1.5 V simple motor increase rpm

  • Thread starter sdnhatb
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  • #1
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Main Question or Discussion Point

I am working on a simple motor and I would love input or tips to increase the rpm on it.
The motor is built by having a 1.5 v D battery connected to 2 bobby pins for and a coil of wire that one side is fully stripped and the other side is on the other side is only stripped on the bottom. Then i have a magnet under the coil to cause to rotate. I got it to run abbout 800 rpm but i would like it to excede 3000 rpm.
If i increase/decrease the diameter of the coil will it increase?
if i increase the number of coil will it increase?
If i add a stronger magnet will it it cause it to increase?
What will be a better replacement for the bobby pins?
 

Answers and Replies

  • #2
vk6kro
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You could put another magnet above the coil with the magnetic polarity the opposite to the one at the bottom.
This will give more torque and possibly more speed. Use the best Neodymium magnets you can get and put them as close to the coil as you can.

Those motors are great for a simple demonstration of motor principles, but the simple commutator mechanism requires constant care to keep it working, This is because the enamel on the wire quickly wears off as the motor turns.
 
  • #3
Redbelly98
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Welcome to PF sdnhatb.

You could also try using 2 D batteries, connected in series.
 
  • #4
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I could connect 2 batteries in series but its kind of a challenge i got from my brother to get the 1.5v motor to reach 3000 rpm.
Will adding oil to the pivot points decrease friction causing it to go faster and stay cooler?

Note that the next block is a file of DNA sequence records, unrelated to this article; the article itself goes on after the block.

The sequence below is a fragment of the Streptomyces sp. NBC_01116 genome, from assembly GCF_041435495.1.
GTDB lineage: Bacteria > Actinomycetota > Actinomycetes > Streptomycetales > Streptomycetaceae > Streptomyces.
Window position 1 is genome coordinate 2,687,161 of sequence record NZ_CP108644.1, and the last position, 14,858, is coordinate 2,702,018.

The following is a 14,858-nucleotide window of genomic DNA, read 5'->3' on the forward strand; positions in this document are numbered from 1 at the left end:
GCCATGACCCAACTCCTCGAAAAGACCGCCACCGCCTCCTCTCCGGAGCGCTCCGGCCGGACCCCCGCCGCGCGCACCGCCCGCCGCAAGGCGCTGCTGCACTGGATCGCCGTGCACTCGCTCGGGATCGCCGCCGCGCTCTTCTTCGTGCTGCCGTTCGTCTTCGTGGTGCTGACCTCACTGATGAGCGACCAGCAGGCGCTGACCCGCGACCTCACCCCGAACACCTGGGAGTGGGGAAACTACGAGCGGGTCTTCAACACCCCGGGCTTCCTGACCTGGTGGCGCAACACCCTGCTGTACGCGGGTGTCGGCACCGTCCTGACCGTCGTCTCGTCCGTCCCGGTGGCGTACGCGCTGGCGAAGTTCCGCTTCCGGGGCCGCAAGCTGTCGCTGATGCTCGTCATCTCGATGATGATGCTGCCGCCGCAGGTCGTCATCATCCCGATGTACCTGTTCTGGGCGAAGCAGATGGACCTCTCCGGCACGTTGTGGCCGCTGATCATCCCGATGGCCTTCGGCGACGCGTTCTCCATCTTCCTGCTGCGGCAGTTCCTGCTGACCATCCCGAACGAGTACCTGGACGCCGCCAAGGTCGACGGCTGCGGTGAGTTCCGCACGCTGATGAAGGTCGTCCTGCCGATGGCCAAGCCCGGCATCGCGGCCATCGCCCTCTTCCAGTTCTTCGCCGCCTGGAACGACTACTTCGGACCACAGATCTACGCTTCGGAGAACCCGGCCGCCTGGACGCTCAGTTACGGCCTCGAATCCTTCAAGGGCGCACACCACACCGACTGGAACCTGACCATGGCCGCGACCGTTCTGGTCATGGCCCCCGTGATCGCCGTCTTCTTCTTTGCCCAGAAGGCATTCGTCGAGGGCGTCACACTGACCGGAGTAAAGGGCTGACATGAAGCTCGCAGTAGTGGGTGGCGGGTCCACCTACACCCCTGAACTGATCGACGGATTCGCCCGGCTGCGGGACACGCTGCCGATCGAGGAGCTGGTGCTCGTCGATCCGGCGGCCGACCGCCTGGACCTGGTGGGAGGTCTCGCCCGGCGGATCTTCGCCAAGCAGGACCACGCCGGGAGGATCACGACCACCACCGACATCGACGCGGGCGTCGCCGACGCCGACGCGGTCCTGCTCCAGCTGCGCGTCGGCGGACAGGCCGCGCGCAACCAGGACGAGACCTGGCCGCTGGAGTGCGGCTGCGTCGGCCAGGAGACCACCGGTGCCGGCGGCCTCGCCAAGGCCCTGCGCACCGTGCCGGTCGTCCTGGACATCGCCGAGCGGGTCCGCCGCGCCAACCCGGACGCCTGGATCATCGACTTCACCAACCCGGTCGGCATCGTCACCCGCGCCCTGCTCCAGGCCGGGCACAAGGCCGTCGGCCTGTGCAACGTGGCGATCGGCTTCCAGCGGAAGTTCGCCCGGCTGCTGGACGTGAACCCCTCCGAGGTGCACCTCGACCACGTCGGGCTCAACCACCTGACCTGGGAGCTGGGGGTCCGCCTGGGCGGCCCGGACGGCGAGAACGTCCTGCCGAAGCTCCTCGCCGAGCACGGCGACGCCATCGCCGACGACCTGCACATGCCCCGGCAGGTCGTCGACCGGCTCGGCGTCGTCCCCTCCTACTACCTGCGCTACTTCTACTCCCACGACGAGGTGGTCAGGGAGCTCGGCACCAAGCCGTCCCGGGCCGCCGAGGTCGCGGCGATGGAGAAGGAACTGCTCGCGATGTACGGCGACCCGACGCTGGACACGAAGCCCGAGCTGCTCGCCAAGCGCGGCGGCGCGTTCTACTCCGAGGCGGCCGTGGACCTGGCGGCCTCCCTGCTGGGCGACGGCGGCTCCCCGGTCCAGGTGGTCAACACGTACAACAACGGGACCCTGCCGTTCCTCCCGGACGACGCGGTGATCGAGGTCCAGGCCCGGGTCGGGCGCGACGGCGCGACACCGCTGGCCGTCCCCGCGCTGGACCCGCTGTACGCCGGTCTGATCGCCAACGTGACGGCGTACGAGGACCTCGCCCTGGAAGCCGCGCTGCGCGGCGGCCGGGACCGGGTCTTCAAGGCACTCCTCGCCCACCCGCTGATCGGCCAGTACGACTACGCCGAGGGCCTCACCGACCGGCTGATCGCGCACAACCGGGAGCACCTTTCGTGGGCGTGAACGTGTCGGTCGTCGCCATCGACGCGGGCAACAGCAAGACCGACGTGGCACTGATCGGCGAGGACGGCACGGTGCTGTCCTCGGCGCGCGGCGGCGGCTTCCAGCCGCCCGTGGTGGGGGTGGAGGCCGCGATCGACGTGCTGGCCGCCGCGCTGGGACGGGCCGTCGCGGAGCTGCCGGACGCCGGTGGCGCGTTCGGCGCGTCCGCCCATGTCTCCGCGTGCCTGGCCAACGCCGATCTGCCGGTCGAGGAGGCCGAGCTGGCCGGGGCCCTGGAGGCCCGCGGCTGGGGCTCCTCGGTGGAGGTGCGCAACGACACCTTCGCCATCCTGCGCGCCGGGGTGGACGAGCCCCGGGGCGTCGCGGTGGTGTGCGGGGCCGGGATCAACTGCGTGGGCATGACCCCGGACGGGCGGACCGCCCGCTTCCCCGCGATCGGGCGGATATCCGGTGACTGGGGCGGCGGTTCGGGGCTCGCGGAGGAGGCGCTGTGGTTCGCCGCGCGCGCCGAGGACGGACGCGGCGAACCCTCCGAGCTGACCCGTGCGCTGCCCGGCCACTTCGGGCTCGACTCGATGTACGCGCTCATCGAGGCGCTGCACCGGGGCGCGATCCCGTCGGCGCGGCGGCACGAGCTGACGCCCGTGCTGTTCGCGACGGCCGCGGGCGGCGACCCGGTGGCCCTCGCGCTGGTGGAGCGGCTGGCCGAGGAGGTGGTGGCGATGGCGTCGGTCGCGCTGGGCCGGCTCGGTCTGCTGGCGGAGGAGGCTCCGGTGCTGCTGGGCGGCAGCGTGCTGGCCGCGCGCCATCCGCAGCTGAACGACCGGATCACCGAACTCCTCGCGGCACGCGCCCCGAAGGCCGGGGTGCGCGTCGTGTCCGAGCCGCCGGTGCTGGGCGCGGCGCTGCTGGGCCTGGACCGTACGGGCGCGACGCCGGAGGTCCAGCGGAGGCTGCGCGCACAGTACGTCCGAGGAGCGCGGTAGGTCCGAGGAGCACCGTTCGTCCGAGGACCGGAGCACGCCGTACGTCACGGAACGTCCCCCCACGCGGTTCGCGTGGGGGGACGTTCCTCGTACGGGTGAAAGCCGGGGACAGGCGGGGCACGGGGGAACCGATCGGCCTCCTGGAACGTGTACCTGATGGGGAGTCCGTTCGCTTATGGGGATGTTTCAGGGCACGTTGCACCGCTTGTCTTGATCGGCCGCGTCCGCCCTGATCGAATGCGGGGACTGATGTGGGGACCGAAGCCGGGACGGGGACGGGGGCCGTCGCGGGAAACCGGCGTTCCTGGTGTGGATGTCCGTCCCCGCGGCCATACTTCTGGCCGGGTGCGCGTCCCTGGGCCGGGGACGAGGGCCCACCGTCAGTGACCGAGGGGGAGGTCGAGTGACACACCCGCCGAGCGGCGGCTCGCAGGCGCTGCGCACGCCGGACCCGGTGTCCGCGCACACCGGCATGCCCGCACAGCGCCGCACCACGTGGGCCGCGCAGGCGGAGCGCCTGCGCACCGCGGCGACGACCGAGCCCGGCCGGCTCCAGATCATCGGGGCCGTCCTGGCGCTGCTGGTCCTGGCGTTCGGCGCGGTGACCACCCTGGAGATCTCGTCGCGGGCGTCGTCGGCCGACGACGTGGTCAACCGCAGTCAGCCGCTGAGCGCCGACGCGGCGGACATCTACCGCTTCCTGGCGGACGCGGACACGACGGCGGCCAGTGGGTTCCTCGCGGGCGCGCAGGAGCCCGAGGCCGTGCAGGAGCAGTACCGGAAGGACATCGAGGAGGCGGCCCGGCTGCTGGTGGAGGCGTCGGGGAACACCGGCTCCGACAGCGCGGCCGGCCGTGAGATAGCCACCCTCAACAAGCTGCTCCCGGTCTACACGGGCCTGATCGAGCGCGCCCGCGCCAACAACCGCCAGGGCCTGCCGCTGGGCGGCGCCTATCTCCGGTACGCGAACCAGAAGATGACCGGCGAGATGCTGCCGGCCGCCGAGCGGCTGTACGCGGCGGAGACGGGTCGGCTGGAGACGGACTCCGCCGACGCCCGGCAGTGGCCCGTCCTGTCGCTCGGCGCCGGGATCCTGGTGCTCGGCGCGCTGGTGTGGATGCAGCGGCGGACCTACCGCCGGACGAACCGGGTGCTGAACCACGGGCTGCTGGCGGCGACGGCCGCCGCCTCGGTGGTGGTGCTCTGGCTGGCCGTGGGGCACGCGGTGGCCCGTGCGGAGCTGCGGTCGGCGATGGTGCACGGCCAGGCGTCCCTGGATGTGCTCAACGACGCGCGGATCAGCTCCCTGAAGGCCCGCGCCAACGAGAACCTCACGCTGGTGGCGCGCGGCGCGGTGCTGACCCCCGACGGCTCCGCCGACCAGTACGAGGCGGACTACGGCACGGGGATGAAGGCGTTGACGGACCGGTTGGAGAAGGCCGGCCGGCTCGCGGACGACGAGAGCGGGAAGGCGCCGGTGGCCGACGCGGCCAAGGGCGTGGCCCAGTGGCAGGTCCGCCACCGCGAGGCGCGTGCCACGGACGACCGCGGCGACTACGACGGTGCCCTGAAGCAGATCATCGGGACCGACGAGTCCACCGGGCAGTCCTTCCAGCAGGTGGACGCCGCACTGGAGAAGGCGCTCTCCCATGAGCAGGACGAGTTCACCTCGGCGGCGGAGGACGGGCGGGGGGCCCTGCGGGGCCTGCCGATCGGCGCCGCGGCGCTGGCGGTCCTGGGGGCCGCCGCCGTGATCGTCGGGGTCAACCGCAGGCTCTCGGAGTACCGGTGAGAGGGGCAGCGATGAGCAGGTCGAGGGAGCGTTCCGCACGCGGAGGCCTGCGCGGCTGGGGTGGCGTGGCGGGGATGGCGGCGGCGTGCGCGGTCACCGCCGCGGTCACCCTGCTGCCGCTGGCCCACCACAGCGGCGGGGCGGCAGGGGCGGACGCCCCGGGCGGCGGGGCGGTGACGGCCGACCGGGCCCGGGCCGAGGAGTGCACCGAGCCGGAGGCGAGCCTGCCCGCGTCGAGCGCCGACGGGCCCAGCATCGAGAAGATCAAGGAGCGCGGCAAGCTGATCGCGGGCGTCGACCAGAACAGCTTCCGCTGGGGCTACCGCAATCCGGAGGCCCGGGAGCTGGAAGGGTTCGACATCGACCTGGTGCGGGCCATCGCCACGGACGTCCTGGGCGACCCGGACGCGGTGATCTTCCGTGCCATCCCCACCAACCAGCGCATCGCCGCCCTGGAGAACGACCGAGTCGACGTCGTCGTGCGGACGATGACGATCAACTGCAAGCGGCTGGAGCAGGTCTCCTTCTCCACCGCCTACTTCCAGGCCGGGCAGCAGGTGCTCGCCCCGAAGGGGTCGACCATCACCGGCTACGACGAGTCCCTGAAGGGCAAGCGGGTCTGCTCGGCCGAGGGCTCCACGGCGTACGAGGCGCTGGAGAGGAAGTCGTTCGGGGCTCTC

• #5
vk6kro
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The motor coil is suspended on the paper clips, so very little friction occurs here and adding oil may increase the friction if it burns while the motor is turning. You could get the motor running and then put a drop of sewing machine oil on one of the support points and see if the speed increases.

Adding extra turns to the coil will help, but increasing the coil diameter will make it worse.

Also, if you can add mass to the rotor, the motor will run more smoothly. (Using soft iron for this will make the magnets more effective as the magnetic flux will be increased.)

This is because the motor is unpowered for most of each revolution so it needs considerable mass to keep it turning while it is not being powered. It is important to keep the rotor balanced, though, so careful construction is needed.

However, I would not put too much effort into this motor, which is really just a novelty. You can get kits to make up motors which will be much more efficient and longer lasting.
 
  • #6
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I know the this motor design isn't very exciting but I want the maximum potential of it. :]
Can you please explain a litle more detail about the adding iron to the rotor? And by rotor do you mean the coil?
 
  • #7
vk6kro
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With such a small motor, any changes you make will have to be experimental and depend on what you have available.

As a test, you could try a few nails attached to the inner side of the coil with the same number of nails on the opposite side to keep the coil balanced. These will add mass to the rotating coil and may help to concentrate the magnetic field.

In this case, yes, the coil IS the rotor, although it normally includes everything that rotates.
 

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